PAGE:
Subway franchisees recently started pushing the company to dramatically reduce the ongoing fees they pay the company in a bid to keep more of them in business.
But Subway is moving in the other direction. The sandwich giant’s newest franchise agreement increases their ongoing royalty payments by 25%, numerous sources told Restaurant Business. The result would send higher what many say is an already unusually high royalty rate at a time when the chain is closing more than 1,000 locations a year.
Currently, the Milford, Conn.-based franchisor charges operators a base royalty of 8% of a store’s revenue—or $8 for every $100 in sales a location generates. That is high for a restaurant franchise system. The company’s rival sub chains charge 5% to 6.5%. Subway also charges operators 4.5% of revenues for a national ad fund. For a franchisee with an average revenue store, those payments come out to $45,625 a year.
In recent weeks, the company has presented operators with a choice: Pay a 10% royalty or keep the old royalty rate but with several new terms that many believe give the franchisor too much power.
“At this point, I am not sure whether jumping to 10% royalty is worse than the potential costs associated with the new agreement,” one operator said. The 10% royalty would increase charges for a typical franchisee by $7,300.
"Our franchise agreement and all its terms are disclosed in the FDD," Subway said in a statement, referring to the franchise disclosure document. "The terms are competitive with others in the QSR franchising industry."
According to a document seen by Restaurant Business, franchisees who opt for an 8% royalty would be prevented from speaking out against the brand; could pay steep charges if they close their stores; gives the company power to dictate store hours and pricing and even prevents operators from using the term “Subway.”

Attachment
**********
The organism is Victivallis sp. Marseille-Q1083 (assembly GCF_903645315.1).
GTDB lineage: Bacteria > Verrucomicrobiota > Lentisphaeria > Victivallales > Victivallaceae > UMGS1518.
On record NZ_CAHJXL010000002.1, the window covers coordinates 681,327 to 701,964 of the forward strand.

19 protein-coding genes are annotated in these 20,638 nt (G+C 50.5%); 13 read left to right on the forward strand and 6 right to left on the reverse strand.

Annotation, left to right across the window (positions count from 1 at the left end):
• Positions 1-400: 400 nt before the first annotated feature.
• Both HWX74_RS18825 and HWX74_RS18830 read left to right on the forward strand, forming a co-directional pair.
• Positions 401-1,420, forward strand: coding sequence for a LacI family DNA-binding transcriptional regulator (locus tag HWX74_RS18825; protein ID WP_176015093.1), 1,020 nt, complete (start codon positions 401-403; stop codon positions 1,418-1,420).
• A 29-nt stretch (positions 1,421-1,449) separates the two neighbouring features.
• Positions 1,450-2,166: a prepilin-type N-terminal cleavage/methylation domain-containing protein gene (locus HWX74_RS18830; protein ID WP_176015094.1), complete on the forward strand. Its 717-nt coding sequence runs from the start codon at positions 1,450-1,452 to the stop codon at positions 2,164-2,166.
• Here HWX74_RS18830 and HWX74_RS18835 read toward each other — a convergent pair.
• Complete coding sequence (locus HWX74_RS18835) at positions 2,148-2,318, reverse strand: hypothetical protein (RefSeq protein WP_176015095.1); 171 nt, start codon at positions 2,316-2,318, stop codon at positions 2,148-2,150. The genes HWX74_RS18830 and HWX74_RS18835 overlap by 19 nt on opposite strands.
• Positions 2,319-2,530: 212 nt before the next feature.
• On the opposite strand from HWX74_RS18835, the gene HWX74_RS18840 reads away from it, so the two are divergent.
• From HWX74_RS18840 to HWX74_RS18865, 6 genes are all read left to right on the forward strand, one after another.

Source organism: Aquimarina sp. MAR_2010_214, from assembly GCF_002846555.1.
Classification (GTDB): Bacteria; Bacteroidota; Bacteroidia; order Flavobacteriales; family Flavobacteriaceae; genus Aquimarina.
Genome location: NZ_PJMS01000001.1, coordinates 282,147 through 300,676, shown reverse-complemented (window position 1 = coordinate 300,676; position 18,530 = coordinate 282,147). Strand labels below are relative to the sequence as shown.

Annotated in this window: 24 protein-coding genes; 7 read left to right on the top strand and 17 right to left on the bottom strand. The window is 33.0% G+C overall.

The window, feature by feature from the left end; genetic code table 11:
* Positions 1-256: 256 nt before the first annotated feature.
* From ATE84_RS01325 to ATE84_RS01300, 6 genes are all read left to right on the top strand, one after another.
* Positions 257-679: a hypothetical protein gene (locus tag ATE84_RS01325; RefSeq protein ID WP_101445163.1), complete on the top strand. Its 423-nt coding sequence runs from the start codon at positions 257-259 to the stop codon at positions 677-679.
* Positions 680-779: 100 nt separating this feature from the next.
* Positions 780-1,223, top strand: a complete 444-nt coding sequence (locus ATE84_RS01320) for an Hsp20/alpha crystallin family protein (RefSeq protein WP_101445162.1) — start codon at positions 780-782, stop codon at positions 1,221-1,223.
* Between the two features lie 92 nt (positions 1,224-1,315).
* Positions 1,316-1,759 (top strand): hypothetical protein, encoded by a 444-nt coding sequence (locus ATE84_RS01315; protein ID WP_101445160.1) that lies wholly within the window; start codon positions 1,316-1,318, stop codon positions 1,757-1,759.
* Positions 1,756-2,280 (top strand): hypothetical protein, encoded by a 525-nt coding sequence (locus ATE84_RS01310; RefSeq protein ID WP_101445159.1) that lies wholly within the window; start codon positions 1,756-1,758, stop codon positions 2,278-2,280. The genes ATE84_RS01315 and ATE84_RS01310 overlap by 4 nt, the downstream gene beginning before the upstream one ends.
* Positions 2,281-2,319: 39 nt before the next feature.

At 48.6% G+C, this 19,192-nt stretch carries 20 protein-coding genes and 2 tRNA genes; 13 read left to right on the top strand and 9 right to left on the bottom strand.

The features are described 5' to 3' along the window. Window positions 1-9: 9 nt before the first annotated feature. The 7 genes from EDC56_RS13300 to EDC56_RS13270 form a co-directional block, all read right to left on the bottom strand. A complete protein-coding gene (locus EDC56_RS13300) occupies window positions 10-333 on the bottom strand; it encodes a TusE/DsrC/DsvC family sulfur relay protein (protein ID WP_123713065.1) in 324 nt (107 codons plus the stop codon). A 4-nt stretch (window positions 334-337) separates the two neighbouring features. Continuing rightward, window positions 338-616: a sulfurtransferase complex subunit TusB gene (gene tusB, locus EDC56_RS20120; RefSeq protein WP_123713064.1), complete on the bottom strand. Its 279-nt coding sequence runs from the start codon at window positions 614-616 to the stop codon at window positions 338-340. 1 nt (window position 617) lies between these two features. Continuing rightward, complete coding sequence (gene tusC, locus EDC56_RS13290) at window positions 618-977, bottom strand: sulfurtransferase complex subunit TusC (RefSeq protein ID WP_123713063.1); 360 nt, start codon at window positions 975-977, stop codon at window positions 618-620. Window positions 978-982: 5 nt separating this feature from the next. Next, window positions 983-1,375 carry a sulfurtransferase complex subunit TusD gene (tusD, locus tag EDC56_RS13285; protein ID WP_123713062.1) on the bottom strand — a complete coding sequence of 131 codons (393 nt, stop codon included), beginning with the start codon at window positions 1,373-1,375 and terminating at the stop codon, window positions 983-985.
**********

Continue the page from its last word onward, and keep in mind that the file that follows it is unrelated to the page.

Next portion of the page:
The non-disparagement clause would keep anybody associated with an operator or their store from saying anything negative about Subway.
Operators who close their stores before their franchise agreement expires would have to pay three years’ worth of royalty and ad fund payments—or $136,875 for the typical location. Operators could also be terminated if they close for two days during a 12-month period.
The franchisor could also dictate store hours and Subway would own anything in the store with its logo, even if the franchisee has bought the item.
The 8% royalty agreement also gives the company pricing power, requiring operators to comply with promotional programs. That latter part is a huge issue for a brand that has been trying to resurrect the $5 Footlong promotion only to meet intense resistance from franchisees.
The new agreement for 2021 covers new operators, renewed franchise agreements and any store that gets sold to different operators.
The new franchise agreement has only increased frustration on the part of Subway’s franchisees, who have been pushing back on various company strategies with increased intensity in recent years amid their own profit concerns.
The chain’s sales have struggled for years, and franchisees have closed 5,000 locations since Subway peaked in size at 27,000 U.S. locations in 2015. Operators have said they expect thousands of operators will walk away from the brand once their leases run out in the coming years, given the chain’s performance.
A group of Subway operators has started publishing open letters to the company arguing for major changes. Those requests more recently included a reduction in their royalty payments to 4.5% from 8% as a “sign of good faith” to keep more restaurants open.